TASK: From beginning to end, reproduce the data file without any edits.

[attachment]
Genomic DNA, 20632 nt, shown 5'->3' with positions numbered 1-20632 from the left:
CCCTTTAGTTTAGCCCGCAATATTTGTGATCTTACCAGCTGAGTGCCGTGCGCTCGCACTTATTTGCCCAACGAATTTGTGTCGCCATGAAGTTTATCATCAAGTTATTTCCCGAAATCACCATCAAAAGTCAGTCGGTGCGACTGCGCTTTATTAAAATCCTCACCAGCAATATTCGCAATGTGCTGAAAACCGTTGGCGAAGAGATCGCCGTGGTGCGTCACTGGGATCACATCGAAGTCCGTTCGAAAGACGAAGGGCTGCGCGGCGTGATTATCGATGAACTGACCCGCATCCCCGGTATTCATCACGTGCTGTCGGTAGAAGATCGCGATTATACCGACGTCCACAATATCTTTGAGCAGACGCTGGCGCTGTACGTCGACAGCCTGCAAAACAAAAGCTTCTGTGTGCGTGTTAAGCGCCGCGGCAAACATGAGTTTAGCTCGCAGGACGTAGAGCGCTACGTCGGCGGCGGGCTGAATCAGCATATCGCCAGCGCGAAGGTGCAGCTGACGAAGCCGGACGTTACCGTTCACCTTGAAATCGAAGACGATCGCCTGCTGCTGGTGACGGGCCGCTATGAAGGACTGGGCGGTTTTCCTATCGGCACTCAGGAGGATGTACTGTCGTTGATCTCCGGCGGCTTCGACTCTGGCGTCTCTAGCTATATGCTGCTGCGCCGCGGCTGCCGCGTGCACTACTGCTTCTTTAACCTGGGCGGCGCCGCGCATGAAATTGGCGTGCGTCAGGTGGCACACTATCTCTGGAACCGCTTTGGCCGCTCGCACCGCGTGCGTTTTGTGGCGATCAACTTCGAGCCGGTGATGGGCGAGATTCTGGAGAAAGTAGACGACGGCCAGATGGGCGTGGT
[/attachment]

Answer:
Genomic DNA, 20632 nt, shown 5'->3' with positions numbered 1-20632 from the left:
CCCTTTAGTTTAGCCCGCAATATTTGTGATCTTACCAGCTGAGTGCCGTGCGCTCGCACTTATTTGCCCAACGAATTTGTGTCGCCATGAAGTTTATCATCAAGTTATTTCCCGAAATCACCATCAAAAGTCAGTCGGTGCGACTGCGCTTTATTAAAATCCTCACCAGCAATATTCGCAATGTGCTGAAAACCGTTGGCGAAGAGATCGCCGTGGTGCGTCACTGGGATCACATCGAAGTCCGTTCGAAAGACGAAGGGCTGCGCGGCGTGATTATCGATGAACTGACCCGCATCCCCGGTATTCATCACGTGCTGTCGGTAGAAGATCGCGATTATACCGACGTCCACAATATCTTTGAGCAGACGCTGGCGCTGTACGTCGACAGCCTGCAAAACAAAAGCTTCTGTGTGCGTGTTAAGCGCCGCGGCAAACATGAGTTTAGCTCGCAGGACGTAGAGCGCTACGTCGGCGGCGGGCTGAATCAGCATATCGCCAGCGCGAAGGTGCAGCTGACGAAGCCGGACGTTACCGTTCACCTTGAAATCGAAGACGATCGCCTGCTGCTGGTGACGGGCCGCTATGAAGGACTGGGCGGTTTTCCTATCGGCACTCAGGAGGATGTACTGTCGTTGATCTCCGGCGGCTTCGACTCTGGCGTCTCTAGCTATATGCTGCTGCGCCGCGGCTGCCGCGTGCACTACTGCTTCTTTAACCTGGGCGGCGCCGCGCATGAAATTGGCGTGCGTCAGGTGGCACACTATCTCTGGAACCGCTTTGGCCGCTCGCACCGCGTGCGTTTTGTGGCGATCAACTTCGAGCCGGTGATGGGCGAGATTCTGGAGAAAGTAGACGACGGCCAGATGGGCGTGGT